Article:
Brave New World, Aldous Huxley (1932) — I’ve always favored this vision of the future more than Orwell’s dystopian vision in 1984 because it has rung truer. For me, the future is less likely one where we are tortured and frightened into submission, but moreso one in which we are seduced and willingly manipulated into complacency.
On Computable Numbers, Alan Turing (1936) — I’m amazed at the genius of this paper, produced by Turing when he was at university. He literally invented the concept for the modern computer out of pure thought.
The Veldt, Ray Bradbury (1950) — Bradbury is my all-time favorite science fiction writer. This short story of unanticipated consequences of well-intentioned technology (a frequent theme) was a first introduction for me to concepts we see in virtual reality and smart home tech today.
The Cuckoo’s Egg, Clifford Stoll (1989) — Stoll’s book on tracking a cybersecurity break-in, written like a thriller, was my first exposure to the hidden world of hackers, white and black hats, and the global threats & protections that are part of our worldwide networks.
Heavy Weather, Bruce Sterling (1994) — I go see Sterling speak every year at SXSW Interactive. This book was my first exposure to climate change…published a dozen years before Al Gore’s breakthrough documentary An Inconvenient Truth.
Wizard: The Life and Times of Nikola Tesla, Marc Seifer (1996) — Tesla is the prototypical, 20th century example of a person who struggles all of their life to achieve the level of financial and professional success that, upon historical reflection, they seem due — even when they have both the genius and the work ethic, during their lifetime, that most would say are “all you need.” In certain respects, I think Tesla’s life is one of the great reminders of the career cliché “It’s not about the destination, it’s about the journey.”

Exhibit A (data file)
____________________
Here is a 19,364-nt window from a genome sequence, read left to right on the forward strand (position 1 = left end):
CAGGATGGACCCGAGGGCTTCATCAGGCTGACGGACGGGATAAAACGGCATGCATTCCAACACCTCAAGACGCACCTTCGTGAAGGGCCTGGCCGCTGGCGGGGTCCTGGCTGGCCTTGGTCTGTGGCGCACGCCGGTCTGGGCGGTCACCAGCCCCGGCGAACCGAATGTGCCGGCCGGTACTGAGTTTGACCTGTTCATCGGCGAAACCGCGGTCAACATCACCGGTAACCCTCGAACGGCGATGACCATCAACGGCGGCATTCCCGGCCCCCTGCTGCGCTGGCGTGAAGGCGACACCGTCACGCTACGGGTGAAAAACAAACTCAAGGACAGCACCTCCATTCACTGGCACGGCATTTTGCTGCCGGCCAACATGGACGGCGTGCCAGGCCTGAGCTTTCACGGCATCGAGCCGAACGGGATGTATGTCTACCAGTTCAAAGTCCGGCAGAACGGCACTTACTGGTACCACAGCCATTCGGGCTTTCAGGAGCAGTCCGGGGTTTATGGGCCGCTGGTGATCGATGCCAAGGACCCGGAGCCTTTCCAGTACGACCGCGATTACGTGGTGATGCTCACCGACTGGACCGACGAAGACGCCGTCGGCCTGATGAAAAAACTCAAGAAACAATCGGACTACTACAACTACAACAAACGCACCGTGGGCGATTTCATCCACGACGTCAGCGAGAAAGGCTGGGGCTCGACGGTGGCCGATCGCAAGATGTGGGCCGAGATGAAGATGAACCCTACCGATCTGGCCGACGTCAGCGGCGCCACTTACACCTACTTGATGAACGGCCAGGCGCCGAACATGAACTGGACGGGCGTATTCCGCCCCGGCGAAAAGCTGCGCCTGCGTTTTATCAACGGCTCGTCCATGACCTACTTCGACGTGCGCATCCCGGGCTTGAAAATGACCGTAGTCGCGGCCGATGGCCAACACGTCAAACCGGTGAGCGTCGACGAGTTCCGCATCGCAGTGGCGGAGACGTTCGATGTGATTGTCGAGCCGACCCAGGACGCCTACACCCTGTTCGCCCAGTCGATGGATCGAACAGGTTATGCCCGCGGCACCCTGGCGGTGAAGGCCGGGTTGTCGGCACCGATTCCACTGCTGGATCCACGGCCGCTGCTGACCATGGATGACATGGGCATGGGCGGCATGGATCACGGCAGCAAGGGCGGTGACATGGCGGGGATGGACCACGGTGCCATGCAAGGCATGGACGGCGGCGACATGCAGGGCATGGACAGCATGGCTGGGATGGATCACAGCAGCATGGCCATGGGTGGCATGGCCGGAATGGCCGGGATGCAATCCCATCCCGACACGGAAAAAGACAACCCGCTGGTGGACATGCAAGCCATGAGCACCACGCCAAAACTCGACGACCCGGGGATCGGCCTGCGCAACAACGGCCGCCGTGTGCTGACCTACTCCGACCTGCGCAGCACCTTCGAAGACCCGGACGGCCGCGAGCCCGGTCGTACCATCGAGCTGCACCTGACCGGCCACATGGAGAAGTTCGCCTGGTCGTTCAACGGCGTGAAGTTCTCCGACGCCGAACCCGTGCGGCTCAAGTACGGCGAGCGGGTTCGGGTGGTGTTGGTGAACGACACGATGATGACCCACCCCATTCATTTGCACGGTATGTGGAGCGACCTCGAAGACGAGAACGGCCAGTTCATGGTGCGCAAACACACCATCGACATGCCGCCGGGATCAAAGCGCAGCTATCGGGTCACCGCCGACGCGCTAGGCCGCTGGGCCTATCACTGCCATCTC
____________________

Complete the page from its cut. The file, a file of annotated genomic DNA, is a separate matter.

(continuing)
The Cluetrain Manifesto, Rick Levine and others (2000) — the guys nailed the open source and social media waves to come, upon the commercialization of the internet and the world-wide web. They are great examples of modern-day futurists, whose rewards are more reputational than financial.
The Singularity Is Near, Ray Kurzweil (2006) — there is no greater, present manifesto supporting the unwavering truth of an AI-dominant future. In other words, this book makes clear “the question isn’t ‘if’ it’s ‘when'” the singularity occurs and how we have prepared for that moment.
You Are Not a Gadget, Jaron Lanier (2010) — if Kurzweil is the gas pedal, then I view Lanier as the break pedal. Not a fully fair analogy, because both have thrown fuel and water on the fires of tech hype. But this book and Lanier’s 2013 follow-up, Who Owns the Future, are counterpoint appeals to putting the needs of individual people first — especially the creative class — ahead of technology.
David Bowie: Five Years, Francis Whately (2013) — this documentary, somewhat like the biography of Tesla, captures the lightning of genius. Watching it provides glimpses, through the stories of others, of what it’s like to be a member of the supporting cast of a one-of-a-kind creator, in real-time, during the most productive and iconic phases of their lives.